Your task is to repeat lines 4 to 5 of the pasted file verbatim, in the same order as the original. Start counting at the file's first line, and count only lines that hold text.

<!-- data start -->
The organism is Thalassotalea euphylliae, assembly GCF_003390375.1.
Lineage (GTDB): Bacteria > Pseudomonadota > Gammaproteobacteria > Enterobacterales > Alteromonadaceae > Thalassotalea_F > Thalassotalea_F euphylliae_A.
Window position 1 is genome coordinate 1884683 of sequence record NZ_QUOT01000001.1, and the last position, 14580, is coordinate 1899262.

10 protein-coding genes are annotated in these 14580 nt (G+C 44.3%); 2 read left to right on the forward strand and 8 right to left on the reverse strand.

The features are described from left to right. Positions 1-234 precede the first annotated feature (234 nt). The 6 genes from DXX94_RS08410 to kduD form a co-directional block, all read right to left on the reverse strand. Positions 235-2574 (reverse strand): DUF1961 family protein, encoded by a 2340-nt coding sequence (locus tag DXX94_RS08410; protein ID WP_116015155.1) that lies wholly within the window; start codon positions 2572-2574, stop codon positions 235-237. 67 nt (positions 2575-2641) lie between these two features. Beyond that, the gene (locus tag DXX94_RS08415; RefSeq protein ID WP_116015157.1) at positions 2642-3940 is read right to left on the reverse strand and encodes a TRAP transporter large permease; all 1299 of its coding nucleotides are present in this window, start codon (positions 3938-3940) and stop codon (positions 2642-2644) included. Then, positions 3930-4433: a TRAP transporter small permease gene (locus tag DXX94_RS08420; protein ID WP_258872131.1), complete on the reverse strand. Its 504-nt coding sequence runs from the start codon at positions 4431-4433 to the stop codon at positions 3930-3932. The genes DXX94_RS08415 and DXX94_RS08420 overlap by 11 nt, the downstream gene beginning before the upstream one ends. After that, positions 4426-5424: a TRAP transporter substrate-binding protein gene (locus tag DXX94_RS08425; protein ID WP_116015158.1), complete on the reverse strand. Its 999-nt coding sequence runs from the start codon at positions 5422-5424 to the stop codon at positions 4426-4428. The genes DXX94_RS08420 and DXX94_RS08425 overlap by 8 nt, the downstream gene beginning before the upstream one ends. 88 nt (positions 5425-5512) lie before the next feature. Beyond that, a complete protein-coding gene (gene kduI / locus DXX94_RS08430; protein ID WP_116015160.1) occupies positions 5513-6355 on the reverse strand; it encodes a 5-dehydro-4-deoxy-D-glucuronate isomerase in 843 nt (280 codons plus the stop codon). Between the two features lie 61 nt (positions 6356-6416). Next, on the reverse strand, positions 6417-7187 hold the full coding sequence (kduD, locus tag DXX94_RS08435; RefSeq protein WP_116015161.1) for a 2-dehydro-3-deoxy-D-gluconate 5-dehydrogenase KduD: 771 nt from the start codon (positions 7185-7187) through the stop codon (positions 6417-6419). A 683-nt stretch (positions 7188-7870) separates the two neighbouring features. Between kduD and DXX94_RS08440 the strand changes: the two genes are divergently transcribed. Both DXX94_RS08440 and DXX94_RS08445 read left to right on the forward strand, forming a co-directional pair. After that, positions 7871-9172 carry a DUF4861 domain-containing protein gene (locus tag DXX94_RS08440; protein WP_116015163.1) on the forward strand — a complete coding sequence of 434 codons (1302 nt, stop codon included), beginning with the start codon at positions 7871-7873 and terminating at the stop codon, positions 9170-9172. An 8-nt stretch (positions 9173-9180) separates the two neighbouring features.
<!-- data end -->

10 protein-coding genes are annotated in these 14580 nt (G+C 44.3%); 2 read left to right on the forward strand and 8 right to left on the reverse strand.

The features are described from left to right. Positions 1-234 precede the first annotated feature (234 nt). The 6 genes from DXX94_RS08410 to kduD form a co-directional block, all read right to left on the reverse strand. Positions 235-2574 (reverse strand): DUF1961 family protein, encoded by a 2340-nt coding sequence (locus tag DXX94_RS08410; protein ID WP_116015155.1) that lies wholly within the window; start codon positions 2572-2574, stop codon positions 235-237. 67 nt (positions 2575-2641) lie between these two features. Beyond that, the gene (locus tag DXX94_RS08415; RefSeq protein ID WP_116015157.1) at positions 2642-3940 is read right to left on the reverse strand and encodes a TRAP transporter large permease; all 1299 of its coding nucleotides are present in this window, start codon (positions 3938-3940) and stop codon (positions 2642-2644) included. Then, positions 3930-4433: a TRAP transporter small permease gene (locus tag DXX94_RS08420; protein ID WP_258872131.1), complete on the reverse strand. Its 504-nt coding sequence runs from the start codon at positions 4431-4433 to the stop codon at positions 3930-3932. The genes DXX94_RS08415 and DXX94_RS08420 overlap by 11 nt, the downstream gene beginning before the upstream one ends. After that, positions 4426-5424: a TRAP transporter substrate-binding protein gene (locus tag DXX94_RS08425; protein ID WP_116015158.1), complete on the reverse strand. Its 999-nt coding sequence runs from the start codon at positions 5422-5424 to the stop codon at positions 4426-4428. The genes DXX94_RS08420 and DXX94_RS08425 overlap by 8 nt, the downstream gene beginning before the upstream one ends. 88 nt (positions 5425-5512) lie before the next feature. Beyond that, a complete protein-coding gene (gene kduI / locus DXX94_RS08430; protein ID WP_116015160.1) occupies positions 5513-6355 on the reverse strand; it encodes a 5-dehydro-4-deoxy-D-glucuronate isomerase in 843 nt (280 codons plus the stop codon). Between the two features lie 61 nt (positions 6356-6416). Next, on the reverse strand, positions 6417-7187 hold the full coding sequence (kduD, locus tag DXX94_RS08435; RefSeq protein WP_116015161.1) for a 2-dehydro-3-deoxy-D-gluconate 5-dehydrogenase KduD: 771 nt from the start codon (positions 7185-7187) through the stop codon (positions 6417-6419). A 683-nt stretch (positions 7188-7870) separates the two neighbouring features. Between kduD and DXX94_RS08440 the strand changes: the two genes are divergently transcribed. Both DXX94_RS08440 and DXX94_RS08445 read left to right on the forward strand, forming a co-directional pair. After that, positions 7871-9172 carry a DUF4861 domain-containing protein gene (locus tag DXX94_RS08440; protein WP_116015163.1) on the forward strand — a complete coding sequence of 434 codons (1302 nt, stop codon included), beginning with the start codon at positions 7871-7873 and terminating at the stop codon, positions 9170-9172. An 8-nt stretch (positions 9173-9180) separates the two neighbouring features.